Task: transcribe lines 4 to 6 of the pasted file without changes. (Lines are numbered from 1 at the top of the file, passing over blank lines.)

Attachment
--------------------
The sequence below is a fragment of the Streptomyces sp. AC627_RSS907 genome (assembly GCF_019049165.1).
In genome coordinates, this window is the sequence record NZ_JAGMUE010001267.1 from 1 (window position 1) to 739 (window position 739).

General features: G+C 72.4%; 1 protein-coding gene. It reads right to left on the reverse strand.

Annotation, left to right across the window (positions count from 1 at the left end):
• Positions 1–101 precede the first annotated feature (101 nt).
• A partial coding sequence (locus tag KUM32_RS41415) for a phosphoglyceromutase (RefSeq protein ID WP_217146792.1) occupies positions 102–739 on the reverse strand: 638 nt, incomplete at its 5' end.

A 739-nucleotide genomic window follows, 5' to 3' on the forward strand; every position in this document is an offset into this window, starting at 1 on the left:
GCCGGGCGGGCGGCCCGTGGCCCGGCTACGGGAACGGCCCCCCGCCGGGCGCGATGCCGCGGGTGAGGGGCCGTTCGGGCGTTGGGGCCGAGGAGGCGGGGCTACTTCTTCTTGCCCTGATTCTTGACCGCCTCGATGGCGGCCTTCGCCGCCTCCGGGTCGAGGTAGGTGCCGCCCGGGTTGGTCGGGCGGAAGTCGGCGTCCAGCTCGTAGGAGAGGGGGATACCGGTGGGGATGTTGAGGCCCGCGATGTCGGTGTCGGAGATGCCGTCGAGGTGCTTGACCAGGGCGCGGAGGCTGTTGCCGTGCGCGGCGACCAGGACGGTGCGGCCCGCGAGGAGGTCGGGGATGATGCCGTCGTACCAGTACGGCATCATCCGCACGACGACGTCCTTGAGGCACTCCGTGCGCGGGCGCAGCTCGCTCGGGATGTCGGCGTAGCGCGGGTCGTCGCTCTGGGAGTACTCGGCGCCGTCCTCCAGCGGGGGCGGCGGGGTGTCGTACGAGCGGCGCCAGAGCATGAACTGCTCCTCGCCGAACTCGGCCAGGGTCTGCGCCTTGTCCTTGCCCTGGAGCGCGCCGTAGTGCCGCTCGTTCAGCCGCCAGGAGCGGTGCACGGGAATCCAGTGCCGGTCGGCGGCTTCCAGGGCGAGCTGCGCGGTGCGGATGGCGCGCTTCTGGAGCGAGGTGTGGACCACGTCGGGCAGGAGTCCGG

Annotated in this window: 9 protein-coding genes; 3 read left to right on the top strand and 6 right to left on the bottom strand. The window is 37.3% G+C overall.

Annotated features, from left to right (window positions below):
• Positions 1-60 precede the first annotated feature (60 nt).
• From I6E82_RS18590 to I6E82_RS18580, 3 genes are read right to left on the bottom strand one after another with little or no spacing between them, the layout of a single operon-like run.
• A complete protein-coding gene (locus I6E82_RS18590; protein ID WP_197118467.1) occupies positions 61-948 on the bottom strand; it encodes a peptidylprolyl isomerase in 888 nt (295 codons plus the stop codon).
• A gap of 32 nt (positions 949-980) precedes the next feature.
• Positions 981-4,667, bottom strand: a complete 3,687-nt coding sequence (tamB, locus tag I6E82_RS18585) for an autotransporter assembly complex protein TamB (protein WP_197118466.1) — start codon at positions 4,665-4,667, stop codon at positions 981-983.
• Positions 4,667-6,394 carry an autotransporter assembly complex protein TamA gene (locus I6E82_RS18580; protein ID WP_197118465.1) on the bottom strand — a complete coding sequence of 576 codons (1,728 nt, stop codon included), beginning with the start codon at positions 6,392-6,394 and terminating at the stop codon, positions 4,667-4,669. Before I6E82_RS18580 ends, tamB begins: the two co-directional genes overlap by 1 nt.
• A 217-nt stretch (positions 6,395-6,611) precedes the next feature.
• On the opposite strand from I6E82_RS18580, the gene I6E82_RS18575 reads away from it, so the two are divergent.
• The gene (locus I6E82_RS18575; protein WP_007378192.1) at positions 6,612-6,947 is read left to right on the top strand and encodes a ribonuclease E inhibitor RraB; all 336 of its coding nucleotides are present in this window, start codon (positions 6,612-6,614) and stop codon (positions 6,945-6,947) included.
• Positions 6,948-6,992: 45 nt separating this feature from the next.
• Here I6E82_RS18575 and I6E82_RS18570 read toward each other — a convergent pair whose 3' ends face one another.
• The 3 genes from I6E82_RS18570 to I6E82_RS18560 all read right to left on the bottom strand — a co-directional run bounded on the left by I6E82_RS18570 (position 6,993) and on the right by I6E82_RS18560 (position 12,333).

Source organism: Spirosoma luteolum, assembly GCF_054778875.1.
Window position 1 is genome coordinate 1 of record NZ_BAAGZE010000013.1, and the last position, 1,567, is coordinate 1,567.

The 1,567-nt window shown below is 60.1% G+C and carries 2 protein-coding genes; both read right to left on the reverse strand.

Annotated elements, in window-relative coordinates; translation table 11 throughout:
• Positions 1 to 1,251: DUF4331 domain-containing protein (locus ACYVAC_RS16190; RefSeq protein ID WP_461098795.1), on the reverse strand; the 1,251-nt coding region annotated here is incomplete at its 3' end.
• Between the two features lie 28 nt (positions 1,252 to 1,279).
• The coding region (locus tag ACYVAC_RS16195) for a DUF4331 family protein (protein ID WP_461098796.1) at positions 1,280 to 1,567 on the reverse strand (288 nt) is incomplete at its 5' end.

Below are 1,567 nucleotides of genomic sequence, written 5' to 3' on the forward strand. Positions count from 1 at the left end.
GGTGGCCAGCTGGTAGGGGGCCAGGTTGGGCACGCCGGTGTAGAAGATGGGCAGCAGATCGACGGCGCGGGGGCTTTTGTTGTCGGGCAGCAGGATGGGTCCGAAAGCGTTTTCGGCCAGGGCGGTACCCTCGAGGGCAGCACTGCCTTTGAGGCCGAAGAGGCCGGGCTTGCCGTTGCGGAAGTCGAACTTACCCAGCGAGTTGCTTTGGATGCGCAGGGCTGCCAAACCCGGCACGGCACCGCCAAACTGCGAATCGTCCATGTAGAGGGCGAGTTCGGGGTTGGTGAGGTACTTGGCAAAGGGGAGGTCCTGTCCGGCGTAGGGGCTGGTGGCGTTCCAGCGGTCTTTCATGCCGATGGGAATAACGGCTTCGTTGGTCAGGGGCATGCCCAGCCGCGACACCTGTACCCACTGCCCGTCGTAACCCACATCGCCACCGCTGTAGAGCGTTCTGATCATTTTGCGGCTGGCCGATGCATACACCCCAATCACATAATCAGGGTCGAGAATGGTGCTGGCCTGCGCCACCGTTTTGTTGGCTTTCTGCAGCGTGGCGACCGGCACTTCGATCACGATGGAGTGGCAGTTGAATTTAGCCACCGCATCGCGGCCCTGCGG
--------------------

Annotation, left to right across the window (positions count from 1 at the left end):
• Positions 1–101 precede the first annotated feature (101 nt).
• A partial coding sequence (locus tag KUM32_RS41415) for a phosphoglyceromutase (RefSeq protein ID WP_217146792.1) occupies positions 102–739 on the reverse strand: 638 nt, incomplete at its 5' end.